There aren't too many books written about African American marriage. It's unfortunate because information is the key that opens many doors. Yet we are left with limitations placed on the information we have about marriage. Our ancestors and parents were so busy avoiding the often painful task of analyzing the past of failed relationships. We were left ignorant to the tools of what works. We need to discuss what doesn't work in order to understand what actually works.Donna L. Franklin has begun to open the doors to communication in this secretive area for us. Thank you, Donna. We need to move forward. Let's talk about our African American relationships. The youth are learning by the failed examples they witness. Let's leave them with more than that.[....]

  • By A customer on September 18, 2003

    I doubt that I would even consider another relationship, unless I knew that we were both conscious of the information provided by Donna L. Franklin's book.It contains well written and informative validation to theories and facts that serve to answer the largely ignored phenomenon of why it has been so difficult for too many black couples to enter into and remain in stable relationships.Even the therapy sessions I once attended, in an attempt to save my family eluded this dynamic. The therapist was seemingly unaware or otherwise unable to implement this information in addressing the unique circumstances associated with black couples...As a matter of fact, I realize later, and as a black woman herself, she was probably struggling with many of these dynamics in her own relationships...The answer begins with awareness!!!This book should be standard required reading for all African Americans and Americans in general need to be aware of this information also. It's just part of the healing process for the whole country.There is no more time to ignore the combined effects of racism and genderism.I apologize to no one for being strong, but I sure am sick of being strong all of the time, especially while being resented and disrespected for it in the home...that I bought....Thank You Donna!

  • By Kweku Bediako on October 10, 2000

    Donna Franklin's new book, What's Love Got To Do With It, is a passionate,unequivocal indictment of racism and white supremecy in American society. Impeccable scholarship becomes a tool for her laser-like examination of what has gone wrong with black male/female relationships, and no stone is left unturned. No-one is let off the hook. Not white males. Not white females. Not black males or black females.A crime has been committed. Who is guilty of this crime? Who must pay? Who must be held accountable? For the destruction of black male/female relationships? The destruction of the black family? The destruction and denigration of African culture and consciousness? The insanity of homocide, suicide and fratricide in the black community? Slavery is Donna Franklin's answer. Miss Anne and Uncle Charlie out back, in the cabin, in the bushes, in yo bed room, in de school room, in yo mind.Insanity passing for sanity. Black man walkin' down the street mumblin' to himself, holdin' himself like he gotta piss. Black woman standing on the street corner with a blond wig on her head charging two dollars. Apein' mr charlie. Apein' miss anne! Playing in the dark, writin' blues for mister charlie, wearing black skin and a white mask, with no name in the street!! Because - Nobody knows my name!!! Not even me! What's yo name Boy??Franz Fanon said it best: "The Negro is a slave who has been allowed to assume the attitude of [the] master. The white man is a master who has allowed his slaves to eat at his table." "Relationships between black men and women in America are in crisis," says Donna Franklin. "The current divorce rate for blacks is four times the 1960 level and double that of the general population." "Interracial marriages have risen from a reported 51,000 in l960 to 311,000 in l997." "The rates of violence between black men and women are higher than those of other races." ". . .Seventy-two percent of the African American husbands reported using a confrontational style of dealing with marital conflict. . ." "Forty-four percent of married black men admit to having been unfaithful to their wives, almost double the percentage for whites." Sixty percent of young black males between the ages of 18 and 24 are caught up in the criminal justice system.In the end Donna calls for healing. But healing in this instance must be spiritual as well as social. The cancer has spead too far. The community is too sick for surgery or psychotherapy. To heal the rift between black men and women will take time. But time alone won't do the job, as Donna implies. We must understand the history and place today's black male/female relationships within the context of that history. This book goes a long way toward helping us to understand -- to understand that history and context. Holding up a mirror to American society, Donna Franklin reveals strange fruit hanging from the poplar tree. No matter how painful, America, you must have the courage to read this book!!!!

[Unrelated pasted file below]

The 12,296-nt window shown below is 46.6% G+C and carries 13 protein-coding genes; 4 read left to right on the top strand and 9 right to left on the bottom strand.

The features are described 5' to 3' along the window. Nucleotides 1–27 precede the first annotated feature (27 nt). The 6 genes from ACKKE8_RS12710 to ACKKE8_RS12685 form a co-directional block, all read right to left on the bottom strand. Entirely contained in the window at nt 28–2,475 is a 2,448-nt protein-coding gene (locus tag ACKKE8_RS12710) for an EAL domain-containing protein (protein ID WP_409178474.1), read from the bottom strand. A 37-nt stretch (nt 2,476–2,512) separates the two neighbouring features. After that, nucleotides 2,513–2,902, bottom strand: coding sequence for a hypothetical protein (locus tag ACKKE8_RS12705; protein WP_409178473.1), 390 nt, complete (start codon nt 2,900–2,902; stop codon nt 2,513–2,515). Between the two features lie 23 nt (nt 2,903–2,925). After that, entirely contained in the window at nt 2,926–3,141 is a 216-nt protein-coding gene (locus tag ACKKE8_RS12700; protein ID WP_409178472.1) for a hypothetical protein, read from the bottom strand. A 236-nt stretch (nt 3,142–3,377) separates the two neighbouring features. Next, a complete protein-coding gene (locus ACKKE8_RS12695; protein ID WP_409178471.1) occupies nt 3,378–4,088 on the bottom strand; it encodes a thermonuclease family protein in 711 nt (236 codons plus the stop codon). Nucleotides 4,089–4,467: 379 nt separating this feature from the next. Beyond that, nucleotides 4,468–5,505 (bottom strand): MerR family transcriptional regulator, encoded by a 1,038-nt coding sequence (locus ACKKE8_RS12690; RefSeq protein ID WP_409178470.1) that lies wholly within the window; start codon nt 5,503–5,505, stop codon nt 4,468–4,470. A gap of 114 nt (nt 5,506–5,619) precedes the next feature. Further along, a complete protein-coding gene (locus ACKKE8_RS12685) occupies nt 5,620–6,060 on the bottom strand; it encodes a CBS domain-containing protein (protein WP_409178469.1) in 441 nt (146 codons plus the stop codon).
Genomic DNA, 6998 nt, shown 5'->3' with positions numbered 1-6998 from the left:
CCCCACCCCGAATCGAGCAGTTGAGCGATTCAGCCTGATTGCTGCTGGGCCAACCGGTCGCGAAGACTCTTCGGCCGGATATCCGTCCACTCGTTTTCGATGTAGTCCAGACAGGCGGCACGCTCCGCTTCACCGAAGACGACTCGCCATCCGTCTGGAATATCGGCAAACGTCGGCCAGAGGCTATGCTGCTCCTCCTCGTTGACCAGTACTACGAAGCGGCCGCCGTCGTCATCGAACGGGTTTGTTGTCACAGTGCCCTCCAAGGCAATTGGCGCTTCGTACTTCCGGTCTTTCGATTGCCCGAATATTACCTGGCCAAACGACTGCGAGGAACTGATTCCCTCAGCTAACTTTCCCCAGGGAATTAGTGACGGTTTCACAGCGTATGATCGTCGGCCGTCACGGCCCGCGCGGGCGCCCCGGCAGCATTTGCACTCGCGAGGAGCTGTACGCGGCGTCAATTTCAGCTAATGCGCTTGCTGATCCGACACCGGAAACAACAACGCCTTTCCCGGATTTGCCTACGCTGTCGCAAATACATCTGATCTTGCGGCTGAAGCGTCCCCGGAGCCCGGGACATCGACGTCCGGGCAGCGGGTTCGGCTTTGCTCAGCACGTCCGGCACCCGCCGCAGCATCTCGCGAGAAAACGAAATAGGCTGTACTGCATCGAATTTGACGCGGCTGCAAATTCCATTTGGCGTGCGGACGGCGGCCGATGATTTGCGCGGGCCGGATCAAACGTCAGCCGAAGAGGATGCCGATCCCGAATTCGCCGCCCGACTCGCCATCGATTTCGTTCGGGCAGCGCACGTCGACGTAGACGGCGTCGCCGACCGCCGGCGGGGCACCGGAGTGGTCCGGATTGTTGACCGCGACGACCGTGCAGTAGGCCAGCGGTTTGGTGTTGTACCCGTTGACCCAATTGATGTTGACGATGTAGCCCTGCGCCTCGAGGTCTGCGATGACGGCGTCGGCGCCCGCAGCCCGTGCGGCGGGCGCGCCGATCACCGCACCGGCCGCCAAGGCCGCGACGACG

• By Jean Thompson on October 7, 2000

    This book provides a much needed historical analysis of the emergence of the current tensions found between black men and women. I have always been interested in africian-american history and this book is one of the best history books I've ever read. It is supebly written and carefully documented. The author even provides hope by asking the reader a series of questions that can help him/her determine (if answered honestly) whether they are part of the problem or part of the solution. This book is both informative and thought provoking and I highly recommend it to anyone interested in the black family or gender relations in the african-american community.